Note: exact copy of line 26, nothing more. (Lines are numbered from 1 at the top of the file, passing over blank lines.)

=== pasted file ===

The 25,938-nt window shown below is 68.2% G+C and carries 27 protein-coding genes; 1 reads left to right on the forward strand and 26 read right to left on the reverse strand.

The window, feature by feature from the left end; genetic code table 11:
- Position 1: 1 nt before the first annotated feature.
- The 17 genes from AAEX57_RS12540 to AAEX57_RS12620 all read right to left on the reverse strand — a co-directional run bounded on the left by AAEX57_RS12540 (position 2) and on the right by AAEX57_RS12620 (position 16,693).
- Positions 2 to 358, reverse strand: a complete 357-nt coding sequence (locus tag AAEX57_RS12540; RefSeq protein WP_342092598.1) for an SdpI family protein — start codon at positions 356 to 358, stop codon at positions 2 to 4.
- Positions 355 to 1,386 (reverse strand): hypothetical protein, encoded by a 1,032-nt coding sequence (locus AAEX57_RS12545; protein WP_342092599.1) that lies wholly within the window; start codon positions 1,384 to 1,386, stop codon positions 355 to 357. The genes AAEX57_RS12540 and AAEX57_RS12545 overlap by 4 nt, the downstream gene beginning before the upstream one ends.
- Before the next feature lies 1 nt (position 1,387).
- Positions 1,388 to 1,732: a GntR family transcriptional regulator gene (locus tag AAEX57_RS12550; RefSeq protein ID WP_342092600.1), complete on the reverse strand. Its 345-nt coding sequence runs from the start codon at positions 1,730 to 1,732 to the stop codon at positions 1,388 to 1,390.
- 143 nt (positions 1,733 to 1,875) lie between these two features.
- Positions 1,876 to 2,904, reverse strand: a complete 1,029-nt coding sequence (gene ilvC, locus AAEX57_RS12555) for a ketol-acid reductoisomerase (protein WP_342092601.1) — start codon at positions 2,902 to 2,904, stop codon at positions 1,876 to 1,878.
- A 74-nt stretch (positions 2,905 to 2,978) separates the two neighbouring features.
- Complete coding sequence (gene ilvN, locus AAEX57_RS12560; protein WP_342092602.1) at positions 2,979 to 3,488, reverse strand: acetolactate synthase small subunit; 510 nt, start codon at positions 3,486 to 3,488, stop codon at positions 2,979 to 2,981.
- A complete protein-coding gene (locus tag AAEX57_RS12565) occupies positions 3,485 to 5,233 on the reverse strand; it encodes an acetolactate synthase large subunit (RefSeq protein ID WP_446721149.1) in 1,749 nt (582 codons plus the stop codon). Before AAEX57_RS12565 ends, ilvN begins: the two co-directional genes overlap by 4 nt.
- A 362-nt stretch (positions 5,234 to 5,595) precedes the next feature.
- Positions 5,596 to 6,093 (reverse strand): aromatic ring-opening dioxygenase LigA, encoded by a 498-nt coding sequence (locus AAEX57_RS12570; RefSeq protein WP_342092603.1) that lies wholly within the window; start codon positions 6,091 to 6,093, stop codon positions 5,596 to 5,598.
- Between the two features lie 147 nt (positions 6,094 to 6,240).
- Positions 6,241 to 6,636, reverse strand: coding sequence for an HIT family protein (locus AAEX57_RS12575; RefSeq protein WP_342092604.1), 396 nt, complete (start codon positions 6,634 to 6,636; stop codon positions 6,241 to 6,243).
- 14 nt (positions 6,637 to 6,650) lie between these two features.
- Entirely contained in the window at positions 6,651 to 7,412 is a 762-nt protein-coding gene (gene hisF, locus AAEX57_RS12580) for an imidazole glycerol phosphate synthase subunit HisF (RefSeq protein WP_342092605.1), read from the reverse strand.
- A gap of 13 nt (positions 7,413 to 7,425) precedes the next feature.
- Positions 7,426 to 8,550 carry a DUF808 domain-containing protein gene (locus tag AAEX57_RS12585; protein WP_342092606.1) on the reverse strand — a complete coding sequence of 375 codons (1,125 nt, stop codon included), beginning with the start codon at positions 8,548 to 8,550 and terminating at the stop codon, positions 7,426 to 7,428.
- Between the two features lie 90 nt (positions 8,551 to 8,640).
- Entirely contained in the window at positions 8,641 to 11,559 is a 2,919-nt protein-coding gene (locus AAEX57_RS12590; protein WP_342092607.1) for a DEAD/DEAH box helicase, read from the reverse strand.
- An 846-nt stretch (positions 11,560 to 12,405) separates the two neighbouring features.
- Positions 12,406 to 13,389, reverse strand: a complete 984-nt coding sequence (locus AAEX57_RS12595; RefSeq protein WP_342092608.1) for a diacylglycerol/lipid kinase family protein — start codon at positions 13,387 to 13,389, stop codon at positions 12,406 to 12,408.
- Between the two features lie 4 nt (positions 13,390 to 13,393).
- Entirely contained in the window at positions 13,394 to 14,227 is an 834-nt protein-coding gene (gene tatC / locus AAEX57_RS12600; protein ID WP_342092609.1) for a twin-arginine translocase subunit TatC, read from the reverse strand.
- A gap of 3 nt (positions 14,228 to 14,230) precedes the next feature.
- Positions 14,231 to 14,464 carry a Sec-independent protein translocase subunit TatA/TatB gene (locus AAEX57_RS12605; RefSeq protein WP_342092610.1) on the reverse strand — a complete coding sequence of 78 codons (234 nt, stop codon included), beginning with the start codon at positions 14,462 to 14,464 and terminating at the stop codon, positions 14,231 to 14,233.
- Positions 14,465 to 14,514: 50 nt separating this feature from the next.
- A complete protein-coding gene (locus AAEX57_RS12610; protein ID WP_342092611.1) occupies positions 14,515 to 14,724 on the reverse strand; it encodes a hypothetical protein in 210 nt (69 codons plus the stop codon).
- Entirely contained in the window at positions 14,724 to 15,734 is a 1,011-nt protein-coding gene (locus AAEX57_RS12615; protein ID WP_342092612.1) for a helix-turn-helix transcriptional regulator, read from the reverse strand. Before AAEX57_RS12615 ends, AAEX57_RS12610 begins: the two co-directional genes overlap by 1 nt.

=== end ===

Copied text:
- Between the two features lie 4 nt (positions 13,390 to 13,393).